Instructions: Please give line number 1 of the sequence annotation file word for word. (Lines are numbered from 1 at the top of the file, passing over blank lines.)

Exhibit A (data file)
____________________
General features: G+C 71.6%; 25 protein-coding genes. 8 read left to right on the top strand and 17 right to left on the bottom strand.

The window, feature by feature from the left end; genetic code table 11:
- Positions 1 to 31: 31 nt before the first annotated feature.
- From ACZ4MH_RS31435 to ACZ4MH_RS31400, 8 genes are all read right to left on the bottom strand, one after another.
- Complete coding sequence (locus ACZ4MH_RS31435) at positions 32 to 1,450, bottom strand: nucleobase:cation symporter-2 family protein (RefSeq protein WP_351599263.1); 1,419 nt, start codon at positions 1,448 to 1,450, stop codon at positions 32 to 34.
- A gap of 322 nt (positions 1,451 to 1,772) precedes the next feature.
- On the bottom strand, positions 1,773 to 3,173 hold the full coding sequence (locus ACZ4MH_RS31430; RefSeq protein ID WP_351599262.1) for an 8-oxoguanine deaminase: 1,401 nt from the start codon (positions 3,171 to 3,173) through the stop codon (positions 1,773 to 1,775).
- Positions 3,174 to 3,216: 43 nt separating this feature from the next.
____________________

General features: G+C 71.6%; 25 protein-coding genes. 8 read left to right on the top strand and 17 right to left on the bottom strand.